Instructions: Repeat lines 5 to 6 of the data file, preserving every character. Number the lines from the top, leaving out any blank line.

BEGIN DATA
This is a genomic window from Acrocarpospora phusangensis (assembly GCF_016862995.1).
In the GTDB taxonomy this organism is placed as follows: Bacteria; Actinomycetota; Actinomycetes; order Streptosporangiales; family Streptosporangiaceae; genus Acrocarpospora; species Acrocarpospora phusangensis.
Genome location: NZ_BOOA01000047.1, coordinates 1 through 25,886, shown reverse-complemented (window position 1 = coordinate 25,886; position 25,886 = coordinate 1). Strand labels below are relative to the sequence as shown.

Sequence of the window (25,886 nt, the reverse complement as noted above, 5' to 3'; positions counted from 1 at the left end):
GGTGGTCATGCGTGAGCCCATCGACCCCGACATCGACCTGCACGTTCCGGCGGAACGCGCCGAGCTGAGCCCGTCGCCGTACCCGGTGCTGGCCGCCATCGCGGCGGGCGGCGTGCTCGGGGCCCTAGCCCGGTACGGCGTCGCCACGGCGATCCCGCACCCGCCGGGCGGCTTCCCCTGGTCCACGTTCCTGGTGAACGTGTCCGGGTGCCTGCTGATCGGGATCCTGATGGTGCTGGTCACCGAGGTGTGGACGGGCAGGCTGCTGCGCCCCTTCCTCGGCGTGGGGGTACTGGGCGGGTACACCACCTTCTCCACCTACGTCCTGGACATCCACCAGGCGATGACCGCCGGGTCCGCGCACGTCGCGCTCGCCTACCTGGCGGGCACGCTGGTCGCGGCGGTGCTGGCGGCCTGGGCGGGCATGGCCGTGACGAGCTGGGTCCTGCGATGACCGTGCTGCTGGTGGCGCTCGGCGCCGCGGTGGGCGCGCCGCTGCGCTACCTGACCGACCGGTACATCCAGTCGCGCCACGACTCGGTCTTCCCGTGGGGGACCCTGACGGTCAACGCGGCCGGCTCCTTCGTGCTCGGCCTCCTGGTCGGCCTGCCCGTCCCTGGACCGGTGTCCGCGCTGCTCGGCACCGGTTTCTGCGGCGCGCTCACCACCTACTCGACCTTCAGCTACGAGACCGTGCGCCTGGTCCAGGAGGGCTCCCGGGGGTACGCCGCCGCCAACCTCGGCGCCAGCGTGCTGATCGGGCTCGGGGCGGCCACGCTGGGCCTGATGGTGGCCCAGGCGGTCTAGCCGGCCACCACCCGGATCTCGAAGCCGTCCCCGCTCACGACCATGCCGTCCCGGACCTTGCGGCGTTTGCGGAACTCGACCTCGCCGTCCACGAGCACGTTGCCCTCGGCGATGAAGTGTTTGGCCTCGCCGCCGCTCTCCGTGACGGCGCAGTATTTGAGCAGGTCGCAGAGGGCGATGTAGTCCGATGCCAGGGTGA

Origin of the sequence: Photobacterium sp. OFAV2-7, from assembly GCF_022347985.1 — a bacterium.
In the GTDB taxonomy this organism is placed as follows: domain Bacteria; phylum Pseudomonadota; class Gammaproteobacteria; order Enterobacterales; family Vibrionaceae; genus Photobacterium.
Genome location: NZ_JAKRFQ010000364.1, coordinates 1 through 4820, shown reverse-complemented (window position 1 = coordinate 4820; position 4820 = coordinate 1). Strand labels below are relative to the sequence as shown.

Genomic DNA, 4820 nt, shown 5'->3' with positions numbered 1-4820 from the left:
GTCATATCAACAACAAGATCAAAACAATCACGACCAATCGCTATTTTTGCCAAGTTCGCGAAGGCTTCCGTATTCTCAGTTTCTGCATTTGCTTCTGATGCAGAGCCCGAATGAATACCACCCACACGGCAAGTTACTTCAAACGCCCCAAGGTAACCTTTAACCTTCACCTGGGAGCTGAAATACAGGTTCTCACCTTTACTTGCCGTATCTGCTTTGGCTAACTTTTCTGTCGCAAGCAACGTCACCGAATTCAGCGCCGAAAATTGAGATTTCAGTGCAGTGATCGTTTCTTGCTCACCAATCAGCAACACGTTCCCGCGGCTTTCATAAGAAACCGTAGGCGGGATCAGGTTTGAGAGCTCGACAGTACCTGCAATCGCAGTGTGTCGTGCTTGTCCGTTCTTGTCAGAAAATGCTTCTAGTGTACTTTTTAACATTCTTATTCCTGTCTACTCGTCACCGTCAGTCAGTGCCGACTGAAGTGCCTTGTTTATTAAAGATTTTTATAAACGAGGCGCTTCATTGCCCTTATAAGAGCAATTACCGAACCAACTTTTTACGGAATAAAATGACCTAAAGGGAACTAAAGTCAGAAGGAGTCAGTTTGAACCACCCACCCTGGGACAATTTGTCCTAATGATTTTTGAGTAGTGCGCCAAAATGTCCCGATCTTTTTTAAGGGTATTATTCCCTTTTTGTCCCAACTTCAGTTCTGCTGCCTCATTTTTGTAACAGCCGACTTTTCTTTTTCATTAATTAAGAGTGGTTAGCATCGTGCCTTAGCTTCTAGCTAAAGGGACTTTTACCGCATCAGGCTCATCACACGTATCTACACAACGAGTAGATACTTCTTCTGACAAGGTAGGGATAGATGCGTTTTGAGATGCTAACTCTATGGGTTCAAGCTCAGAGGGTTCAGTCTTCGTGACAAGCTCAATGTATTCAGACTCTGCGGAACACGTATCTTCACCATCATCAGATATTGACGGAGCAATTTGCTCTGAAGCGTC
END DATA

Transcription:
GGTGGTCATGCGTGAGCCCATCGACCCCGACATCGACCTGCACGTTCCGGCGGAACGCGCCGAGCTGAGCCCGTCGCCGTACCCGGTGCTGGCCGCCATCGCGGCGGGCGGCGTGCTCGGGGCCCTAGCCCGGTACGGCGTCGCCACGGCGATCCCGCACCCGCCGGGCGGCTTCCCCTGGTCCACGTTCCTGGTGAACGTGTCCGGGTGCCTGCTGATCGGGATCCTGATGGTGCTGGTCACCGAGGTGTGGACGGGCAGGCTGCTGCGCCCCTTCCTCGGCGTGGGGGTACTGGGCGGGTACACCACCTTCTCCACCTACGTCCTGGACATCCACCAGGCGATGACCGCCGGGTCCGCGCACGTCGCGCTCGCCTACCTGGCGGGCACGCTGGTCGCGGCGGTGCTGGCGGCCTGGGCGGGCATGGCCGTGACGAGCTGGGTCCTGCGATGACCGTGCTGCTGGTGGCGCTCGGCGCCGCGGTGGGCGCGCCGCTGCGCTACCTGACCGACCGGTACATCCAGTCGCGCCACGACTCGGTCTTCCCGTGGGGGACCCTGACGGTCAACGCGGCCGGCTCCTTCGTGCTCGGCCTCCTGGTCGGCCTGCCCGTCCCTGGACCGGTGTCCGCGCTGCTCGGCACCGGTTTCTGCGGCGCGCTCACCACCTACTCGACCTTCAGCTACGAGACCGTGCGCCTGGTCCAGGAGGGCTCCCGGGGGTACGCCGCCGCCAACCTCGGCGCCAGCGTGCTGATCGGGCTCGGGGCGGCCACGCTGGGCCTGATGGTGGCCCAGGCGGTCTAGCCGGCCACCACCCGGATCTCGAAGCCGTCCCCGCTCACGACCATGCCGTCCCGGACCTTGCGGCGTTTGCGGAACTCGACCTCGCCGTCCACGAGCACGTTGCCCTCGGCGATGAAGTGTTTGGCCTCGCCGCCGCTCTCCGTGACGGCGCAGTATTTGAGCAGGTCGCAGAGGGCGATGTAGTCCGATGCCAGGGTGA

Origin of the sequence: Photobacterium sp. OFAV2-7, from assembly GCF_022347985.1 — a bacterium.